But not so!  It was dealing exclusively with China's arresting of various reformists and critics.  Now I'm all for the EU going after China for oppressing lawyers, artists, activists, and others calling for Middle Eastern style revolts.  But if the AP is to be believed, there was no real concern about the well publicized crack down on religious (Read: Christian) communities in recent days.  In fact, it is conspicuously absent.  Perhaps there's more behind it than what the AP reported.  And if it were any other organization than the EU, I might be inclined to assume it was the AP's spin on things.  But in this case, it's hard to guess which one is shining the light on all but religious persecution.

Saturday, April 9, 2011

Back next week

It goes without saying that it's been an eventful week.  Blogging has been, well, non-existent.  I've not been around to keep up with things, or even think of them.  I'll start slowly back into things this coming week.  I've appreciated the comments, emails, and general shows of support.  My Dad was a heck of a guy, and I was always proud that he was my Dad.  One of my goals has been to be half as good a Dad as he was.  He will be missed.  But life goes on, and that is my job for the upcoming weeks.  I'll be back starting Monday, will comment on a few things, post a few thoughts, and generally hope not too many have fallen off the reader list to have to start fresh.  So I'll be back then, and prayers and thoughts for my Dad, my Family, and me will continue to be appreciated.  Till then, TTFN.

Sunday, April 3, 2011

My Dad has died

On April 3, at approximately 3:40 AM, my Dad took his last breath, and then peacefully died.  He was surrounded by me, my sister, her husband, and my Mom.  My wife was home with our children, who didn't need to see him like this.  Alzheimer's had ravaged so much of who he was.  In many ways, he had ceased to be Dad years ago.  And yet, now that he's gone, I can't help but admit the chance for one more smile, one more 'take care of those boys', one more 'ho, ho, ho', would be worth millions.  Yet for what he had to go through in that horrible disease to deliver such oases of memories, it's far better for him now that he has passed.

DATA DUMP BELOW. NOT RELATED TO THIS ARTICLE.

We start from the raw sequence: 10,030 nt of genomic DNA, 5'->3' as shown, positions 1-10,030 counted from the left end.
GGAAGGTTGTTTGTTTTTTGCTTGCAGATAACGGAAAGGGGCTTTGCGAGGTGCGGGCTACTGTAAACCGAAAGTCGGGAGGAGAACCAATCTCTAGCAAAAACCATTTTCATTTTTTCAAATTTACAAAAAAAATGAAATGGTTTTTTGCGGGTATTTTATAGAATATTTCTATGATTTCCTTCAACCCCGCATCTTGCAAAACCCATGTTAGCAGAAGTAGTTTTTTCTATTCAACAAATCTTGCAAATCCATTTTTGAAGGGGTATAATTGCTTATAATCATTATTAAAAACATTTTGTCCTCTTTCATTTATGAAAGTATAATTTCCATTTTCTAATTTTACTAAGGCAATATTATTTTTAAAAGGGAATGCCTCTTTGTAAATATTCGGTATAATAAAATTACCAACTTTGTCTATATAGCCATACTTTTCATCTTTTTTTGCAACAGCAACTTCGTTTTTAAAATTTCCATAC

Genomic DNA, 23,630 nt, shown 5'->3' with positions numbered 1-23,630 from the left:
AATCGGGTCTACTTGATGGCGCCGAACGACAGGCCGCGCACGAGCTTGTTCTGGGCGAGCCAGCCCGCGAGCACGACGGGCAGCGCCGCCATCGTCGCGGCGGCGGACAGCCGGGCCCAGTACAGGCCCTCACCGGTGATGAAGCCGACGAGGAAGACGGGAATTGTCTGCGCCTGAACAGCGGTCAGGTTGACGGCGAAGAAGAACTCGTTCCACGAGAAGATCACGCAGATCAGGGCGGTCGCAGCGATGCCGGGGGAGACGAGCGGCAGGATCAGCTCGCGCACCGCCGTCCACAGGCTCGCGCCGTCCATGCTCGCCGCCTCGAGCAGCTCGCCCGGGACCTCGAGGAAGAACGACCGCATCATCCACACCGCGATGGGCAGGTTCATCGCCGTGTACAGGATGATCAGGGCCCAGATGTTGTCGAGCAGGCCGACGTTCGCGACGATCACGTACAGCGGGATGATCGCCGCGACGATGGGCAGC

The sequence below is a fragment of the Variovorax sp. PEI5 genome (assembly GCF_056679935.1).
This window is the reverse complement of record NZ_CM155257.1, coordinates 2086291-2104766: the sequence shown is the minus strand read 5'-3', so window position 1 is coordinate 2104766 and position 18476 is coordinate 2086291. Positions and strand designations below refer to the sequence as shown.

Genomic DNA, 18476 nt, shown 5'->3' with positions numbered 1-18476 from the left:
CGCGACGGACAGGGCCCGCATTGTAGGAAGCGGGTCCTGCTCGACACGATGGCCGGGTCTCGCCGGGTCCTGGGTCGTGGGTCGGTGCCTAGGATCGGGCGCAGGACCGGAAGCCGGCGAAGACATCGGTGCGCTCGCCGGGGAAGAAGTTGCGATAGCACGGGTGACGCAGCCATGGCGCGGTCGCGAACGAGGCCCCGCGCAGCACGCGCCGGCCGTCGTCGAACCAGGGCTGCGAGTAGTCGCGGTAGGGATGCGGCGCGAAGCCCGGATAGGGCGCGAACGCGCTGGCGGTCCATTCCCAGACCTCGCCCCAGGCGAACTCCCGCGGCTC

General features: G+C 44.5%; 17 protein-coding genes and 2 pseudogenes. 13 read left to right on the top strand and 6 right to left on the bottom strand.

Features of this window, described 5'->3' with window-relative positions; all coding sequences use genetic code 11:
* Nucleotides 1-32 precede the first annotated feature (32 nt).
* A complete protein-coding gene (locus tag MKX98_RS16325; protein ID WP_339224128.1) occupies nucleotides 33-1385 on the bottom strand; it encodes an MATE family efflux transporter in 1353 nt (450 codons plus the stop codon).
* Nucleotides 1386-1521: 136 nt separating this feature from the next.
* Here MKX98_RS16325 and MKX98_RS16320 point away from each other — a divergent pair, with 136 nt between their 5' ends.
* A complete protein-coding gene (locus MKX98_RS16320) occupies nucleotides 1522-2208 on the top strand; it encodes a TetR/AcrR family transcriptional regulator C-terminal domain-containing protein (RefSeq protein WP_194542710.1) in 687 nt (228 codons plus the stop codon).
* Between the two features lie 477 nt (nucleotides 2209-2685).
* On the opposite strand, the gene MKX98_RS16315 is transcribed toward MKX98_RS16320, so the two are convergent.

The end came suddenly.  Only five or so weeks ago, he went into a nursing home.  Though his mind was clearly declining, his physical health was strong.  What turned around so quickly we don't know.  But we do know that he is gone.  So soon, it's difficult to process.  I can fill my mind with all manner of therapeutic insights, thinking of how he never wanted to live the way he did at the end, that he will be in peace, that we will not have to suffer along with him - all of these have their place.  But there are moments when it hits me: He is gone.  That's it.  No more chances.  No more looking for one last smile.  That is done. 

He was a wonderful Dad.  Not perfect.  But wonderful.  A Depression era father, he exemplified that era.  He didn't complain, he didn't expect handouts, he accepted things as they were.  He worked hard for the pride in a job well done.  And he put everyone else ahead of him.  He helped build a strong marriage by thinking of his wife before himself.  He helped build a strong family by putting his children above himself.  And he built a strong sense of worth by thinking of others and helping others and being there for others, even at the expense of himself.  And he lived according to a simple faith and a set of ethics that trumped his own whims and fancies. Traits that have long since been dismissed by our leading thinkers and intellectuals of the day.  But in him, I can see how wrong we are, and how right they were.  For by bucking the latest psychobabble about loving self above all things, Dad was everything I could ever have hoped a father would be.  Again, not perfect.  Nor did he feel the need to try to be perfect.  He just did his best, and he did it for us.  And for that, I'll miss him. 

So thanks for all the memories, the love, the hard work, the sacrifices.  Thanks, Dad, that you simply worked your life to make sure we would have a better life than you did.  May you find peace and comfort in the arms of Our Lord.  St. Francis, pray for him. And I ask that God bless you, keep you, and let His perpetual light shine upon you.  I'll miss you Dad.  I love you.  Goodbye for now.